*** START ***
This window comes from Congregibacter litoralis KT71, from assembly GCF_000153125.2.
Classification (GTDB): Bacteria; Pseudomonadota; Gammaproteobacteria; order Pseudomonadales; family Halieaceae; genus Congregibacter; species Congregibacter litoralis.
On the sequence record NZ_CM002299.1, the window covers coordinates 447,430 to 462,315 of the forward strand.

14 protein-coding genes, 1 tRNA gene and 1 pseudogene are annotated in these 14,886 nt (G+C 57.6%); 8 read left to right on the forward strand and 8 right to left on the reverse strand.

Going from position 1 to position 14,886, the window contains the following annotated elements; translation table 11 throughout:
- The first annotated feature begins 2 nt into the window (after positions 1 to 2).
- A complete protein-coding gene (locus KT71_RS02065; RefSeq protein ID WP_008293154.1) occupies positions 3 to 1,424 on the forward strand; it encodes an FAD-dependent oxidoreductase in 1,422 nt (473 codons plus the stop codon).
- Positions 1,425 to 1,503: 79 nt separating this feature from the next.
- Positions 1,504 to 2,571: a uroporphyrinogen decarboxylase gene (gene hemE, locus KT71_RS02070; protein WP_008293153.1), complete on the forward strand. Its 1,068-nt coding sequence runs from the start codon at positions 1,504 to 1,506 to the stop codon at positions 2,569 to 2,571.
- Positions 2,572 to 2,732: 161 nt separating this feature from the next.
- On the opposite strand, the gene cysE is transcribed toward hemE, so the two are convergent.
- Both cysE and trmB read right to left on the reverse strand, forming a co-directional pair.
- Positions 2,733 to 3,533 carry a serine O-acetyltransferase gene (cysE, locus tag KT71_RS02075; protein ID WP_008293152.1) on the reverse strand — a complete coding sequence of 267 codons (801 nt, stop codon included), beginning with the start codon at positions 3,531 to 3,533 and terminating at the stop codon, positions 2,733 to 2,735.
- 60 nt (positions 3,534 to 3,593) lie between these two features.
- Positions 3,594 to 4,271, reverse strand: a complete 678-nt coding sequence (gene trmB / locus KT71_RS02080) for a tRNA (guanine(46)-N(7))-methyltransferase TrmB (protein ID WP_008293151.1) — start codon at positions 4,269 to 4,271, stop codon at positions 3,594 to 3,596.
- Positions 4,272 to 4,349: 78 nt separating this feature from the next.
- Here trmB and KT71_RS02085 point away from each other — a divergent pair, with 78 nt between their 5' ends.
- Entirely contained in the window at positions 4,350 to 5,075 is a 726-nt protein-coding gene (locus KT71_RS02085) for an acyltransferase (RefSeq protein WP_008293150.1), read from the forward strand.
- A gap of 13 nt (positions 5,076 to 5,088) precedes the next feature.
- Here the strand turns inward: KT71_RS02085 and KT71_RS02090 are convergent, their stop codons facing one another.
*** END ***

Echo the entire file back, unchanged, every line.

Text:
This window comes from Congregibacter litoralis KT71, from assembly GCF_000153125.2.
Classification (GTDB): Bacteria; Pseudomonadota; Gammaproteobacteria; order Pseudomonadales; family Halieaceae; genus Congregibacter; species Congregibacter litoralis.
On the sequence record NZ_CM002299.1, the window covers coordinates 447,430 to 462,315 of the forward strand.

14 protein-coding genes, 1 tRNA gene and 1 pseudogene are annotated in these 14,886 nt (G+C 57.6%); 8 read left to right on the forward strand and 8 right to left on the reverse strand.

Going from position 1 to position 14,886, the window contains the following annotated elements; translation table 11 throughout:
- The first annotated feature begins 2 nt into the window (after positions 1 to 2).
- A complete protein-coding gene (locus KT71_RS02065; RefSeq protein ID WP_008293154.1) occupies positions 3 to 1,424 on the forward strand; it encodes an FAD-dependent oxidoreductase in 1,422 nt (473 codons plus the stop codon).
- Positions 1,425 to 1,503: 79 nt separating this feature from the next.
- Positions 1,504 to 2,571: a uroporphyrinogen decarboxylase gene (gene hemE, locus KT71_RS02070; protein WP_008293153.1), complete on the forward strand. Its 1,068-nt coding sequence runs from the start codon at positions 1,504 to 1,506 to the stop codon at positions 2,569 to 2,571.
- Positions 2,572 to 2,732: 161 nt separating this feature from the next.
- On the opposite strand, the gene cysE is transcribed toward hemE, so the two are convergent.
- Both cysE and trmB read right to left on the reverse strand, forming a co-directional pair.
- Positions 2,733 to 3,533 carry a serine O-acetyltransferase gene (cysE, locus tag KT71_RS02075; protein ID WP_008293152.1) on the reverse strand — a complete coding sequence of 267 codons (801 nt, stop codon included), beginning with the start codon at positions 3,531 to 3,533 and terminating at the stop codon, positions 2,733 to 2,735.
- 60 nt (positions 3,534 to 3,593) lie between these two features.
- Positions 3,594 to 4,271, reverse strand: a complete 678-nt coding sequence (gene trmB / locus KT71_RS02080) for a tRNA (guanine(46)-N(7))-methyltransferase TrmB (protein ID WP_008293151.1) — start codon at positions 4,269 to 4,271, stop codon at positions 3,594 to 3,596.
- Positions 4,272 to 4,349: 78 nt separating this feature from the next.
- Here trmB and KT71_RS02085 point away from each other — a divergent pair, with 78 nt between their 5' ends.
- Entirely contained in the window at positions 4,350 to 5,075 is a 726-nt protein-coding gene (locus KT71_RS02085) for an acyltransferase (RefSeq protein WP_008293150.1), read from the forward strand.
- A gap of 13 nt (positions 5,076 to 5,088) precedes the next feature.
- Here the strand turns inward: KT71_RS02085 and KT71_RS02090 are convergent, their stop codons facing one another.